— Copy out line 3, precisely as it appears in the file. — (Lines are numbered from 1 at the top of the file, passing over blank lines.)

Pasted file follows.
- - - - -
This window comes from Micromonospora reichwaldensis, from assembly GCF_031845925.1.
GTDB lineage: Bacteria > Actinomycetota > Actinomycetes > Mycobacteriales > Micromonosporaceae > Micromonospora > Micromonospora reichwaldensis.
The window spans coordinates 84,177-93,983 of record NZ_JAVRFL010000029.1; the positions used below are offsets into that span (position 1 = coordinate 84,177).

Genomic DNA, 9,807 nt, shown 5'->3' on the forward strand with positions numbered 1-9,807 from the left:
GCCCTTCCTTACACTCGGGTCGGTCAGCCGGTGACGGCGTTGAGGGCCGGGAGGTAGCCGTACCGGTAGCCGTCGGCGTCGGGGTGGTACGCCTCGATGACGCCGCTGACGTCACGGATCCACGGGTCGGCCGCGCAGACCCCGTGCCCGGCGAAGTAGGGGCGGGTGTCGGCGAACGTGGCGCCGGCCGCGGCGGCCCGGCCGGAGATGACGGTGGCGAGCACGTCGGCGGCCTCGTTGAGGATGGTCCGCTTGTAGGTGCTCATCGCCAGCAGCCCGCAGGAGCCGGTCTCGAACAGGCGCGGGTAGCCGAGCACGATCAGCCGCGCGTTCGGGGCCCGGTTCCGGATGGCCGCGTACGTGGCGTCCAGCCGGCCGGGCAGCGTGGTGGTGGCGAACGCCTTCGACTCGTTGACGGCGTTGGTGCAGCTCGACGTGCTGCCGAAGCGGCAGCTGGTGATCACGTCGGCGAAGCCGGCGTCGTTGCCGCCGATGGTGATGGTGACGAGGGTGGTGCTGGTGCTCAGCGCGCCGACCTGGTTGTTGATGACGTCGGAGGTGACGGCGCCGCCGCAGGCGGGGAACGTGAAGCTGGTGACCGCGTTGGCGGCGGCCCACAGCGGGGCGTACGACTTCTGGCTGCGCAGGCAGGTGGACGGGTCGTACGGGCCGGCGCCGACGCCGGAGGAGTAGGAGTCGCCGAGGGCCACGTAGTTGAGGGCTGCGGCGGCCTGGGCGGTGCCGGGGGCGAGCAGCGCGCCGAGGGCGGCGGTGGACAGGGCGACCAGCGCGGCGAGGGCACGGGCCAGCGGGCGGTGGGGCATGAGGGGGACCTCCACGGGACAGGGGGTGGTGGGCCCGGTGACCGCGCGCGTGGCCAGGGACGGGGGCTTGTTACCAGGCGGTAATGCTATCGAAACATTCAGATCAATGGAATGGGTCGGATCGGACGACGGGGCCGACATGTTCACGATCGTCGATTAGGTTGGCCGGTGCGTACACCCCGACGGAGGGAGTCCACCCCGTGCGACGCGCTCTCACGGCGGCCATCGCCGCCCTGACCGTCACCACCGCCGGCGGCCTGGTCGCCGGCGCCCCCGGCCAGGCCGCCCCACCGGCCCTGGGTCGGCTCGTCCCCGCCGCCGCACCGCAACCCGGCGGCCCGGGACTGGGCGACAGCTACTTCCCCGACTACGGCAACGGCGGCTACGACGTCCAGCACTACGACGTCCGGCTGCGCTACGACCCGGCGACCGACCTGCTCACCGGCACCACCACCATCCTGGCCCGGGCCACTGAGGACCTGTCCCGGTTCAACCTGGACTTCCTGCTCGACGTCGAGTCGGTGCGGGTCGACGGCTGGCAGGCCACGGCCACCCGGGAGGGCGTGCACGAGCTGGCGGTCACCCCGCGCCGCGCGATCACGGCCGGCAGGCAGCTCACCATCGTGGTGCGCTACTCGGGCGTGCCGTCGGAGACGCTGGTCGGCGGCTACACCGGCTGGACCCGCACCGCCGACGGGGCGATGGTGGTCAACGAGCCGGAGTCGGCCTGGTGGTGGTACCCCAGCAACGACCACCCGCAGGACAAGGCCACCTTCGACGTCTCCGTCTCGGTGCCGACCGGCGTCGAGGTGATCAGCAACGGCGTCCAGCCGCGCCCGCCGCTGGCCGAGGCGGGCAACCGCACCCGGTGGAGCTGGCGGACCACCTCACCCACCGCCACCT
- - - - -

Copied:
The window spans coordinates 84,177-93,983 of record NZ_JAVRFL010000029.1; the positions used below are offsets into that span (position 1 = coordinate 84,177).